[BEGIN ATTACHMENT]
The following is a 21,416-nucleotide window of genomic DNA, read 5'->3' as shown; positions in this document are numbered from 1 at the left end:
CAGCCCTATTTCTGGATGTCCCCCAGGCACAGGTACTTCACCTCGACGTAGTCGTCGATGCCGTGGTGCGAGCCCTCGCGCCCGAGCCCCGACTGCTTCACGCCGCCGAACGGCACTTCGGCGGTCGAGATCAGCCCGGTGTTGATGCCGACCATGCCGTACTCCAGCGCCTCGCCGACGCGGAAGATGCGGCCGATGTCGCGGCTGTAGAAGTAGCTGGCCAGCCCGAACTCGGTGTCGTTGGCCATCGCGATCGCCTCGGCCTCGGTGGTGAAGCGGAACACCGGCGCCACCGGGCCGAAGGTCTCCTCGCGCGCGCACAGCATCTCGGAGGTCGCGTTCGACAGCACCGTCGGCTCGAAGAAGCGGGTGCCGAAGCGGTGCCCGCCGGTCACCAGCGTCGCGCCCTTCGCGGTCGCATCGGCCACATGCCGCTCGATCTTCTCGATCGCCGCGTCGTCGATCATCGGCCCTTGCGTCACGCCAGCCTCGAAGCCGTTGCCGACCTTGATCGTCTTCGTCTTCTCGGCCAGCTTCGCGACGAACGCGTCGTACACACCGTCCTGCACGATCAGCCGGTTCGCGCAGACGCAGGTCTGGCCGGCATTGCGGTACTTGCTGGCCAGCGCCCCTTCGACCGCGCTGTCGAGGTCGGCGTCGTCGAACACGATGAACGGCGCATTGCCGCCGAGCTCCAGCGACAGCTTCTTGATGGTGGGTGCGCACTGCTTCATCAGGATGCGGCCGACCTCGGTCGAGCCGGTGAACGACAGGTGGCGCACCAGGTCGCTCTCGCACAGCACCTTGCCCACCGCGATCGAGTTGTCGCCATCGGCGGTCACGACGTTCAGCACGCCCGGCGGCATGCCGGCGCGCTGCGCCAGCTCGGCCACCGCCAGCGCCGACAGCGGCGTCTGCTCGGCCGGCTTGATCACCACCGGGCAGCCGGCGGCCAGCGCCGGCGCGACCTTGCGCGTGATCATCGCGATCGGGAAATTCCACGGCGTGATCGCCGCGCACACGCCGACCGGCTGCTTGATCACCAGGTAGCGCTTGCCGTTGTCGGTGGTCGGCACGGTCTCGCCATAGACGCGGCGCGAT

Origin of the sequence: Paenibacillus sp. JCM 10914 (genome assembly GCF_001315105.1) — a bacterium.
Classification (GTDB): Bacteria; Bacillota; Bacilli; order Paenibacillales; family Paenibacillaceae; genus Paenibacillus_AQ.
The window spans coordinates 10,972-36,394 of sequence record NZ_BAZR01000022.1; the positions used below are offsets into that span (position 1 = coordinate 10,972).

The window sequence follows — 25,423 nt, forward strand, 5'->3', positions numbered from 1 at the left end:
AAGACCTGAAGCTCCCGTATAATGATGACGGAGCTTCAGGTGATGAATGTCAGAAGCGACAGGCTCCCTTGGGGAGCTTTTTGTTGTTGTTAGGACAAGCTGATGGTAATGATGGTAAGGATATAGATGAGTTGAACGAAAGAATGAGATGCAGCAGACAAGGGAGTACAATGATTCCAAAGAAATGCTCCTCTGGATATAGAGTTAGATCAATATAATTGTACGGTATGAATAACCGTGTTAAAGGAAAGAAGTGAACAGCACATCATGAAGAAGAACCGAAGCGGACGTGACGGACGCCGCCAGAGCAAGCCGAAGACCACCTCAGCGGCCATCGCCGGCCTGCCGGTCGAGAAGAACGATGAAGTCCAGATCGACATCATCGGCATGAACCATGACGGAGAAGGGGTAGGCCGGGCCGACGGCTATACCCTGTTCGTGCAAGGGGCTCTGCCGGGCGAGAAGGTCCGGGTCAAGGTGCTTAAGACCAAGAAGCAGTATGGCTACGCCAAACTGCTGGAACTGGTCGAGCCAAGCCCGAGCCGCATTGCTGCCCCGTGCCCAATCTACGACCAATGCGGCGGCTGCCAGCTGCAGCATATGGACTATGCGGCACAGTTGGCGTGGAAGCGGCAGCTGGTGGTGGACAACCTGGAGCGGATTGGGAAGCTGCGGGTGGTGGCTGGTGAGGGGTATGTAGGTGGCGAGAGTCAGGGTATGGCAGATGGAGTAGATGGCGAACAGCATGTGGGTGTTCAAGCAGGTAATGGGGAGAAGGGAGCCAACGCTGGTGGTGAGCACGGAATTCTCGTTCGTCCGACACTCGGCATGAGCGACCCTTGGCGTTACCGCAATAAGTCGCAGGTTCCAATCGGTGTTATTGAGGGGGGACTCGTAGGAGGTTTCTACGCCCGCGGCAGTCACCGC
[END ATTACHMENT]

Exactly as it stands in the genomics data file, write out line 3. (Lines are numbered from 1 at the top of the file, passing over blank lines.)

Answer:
Origin of the sequence: Paenibacillus sp. JCM 10914 (genome assembly GCF_001315105.1) — a bacterium.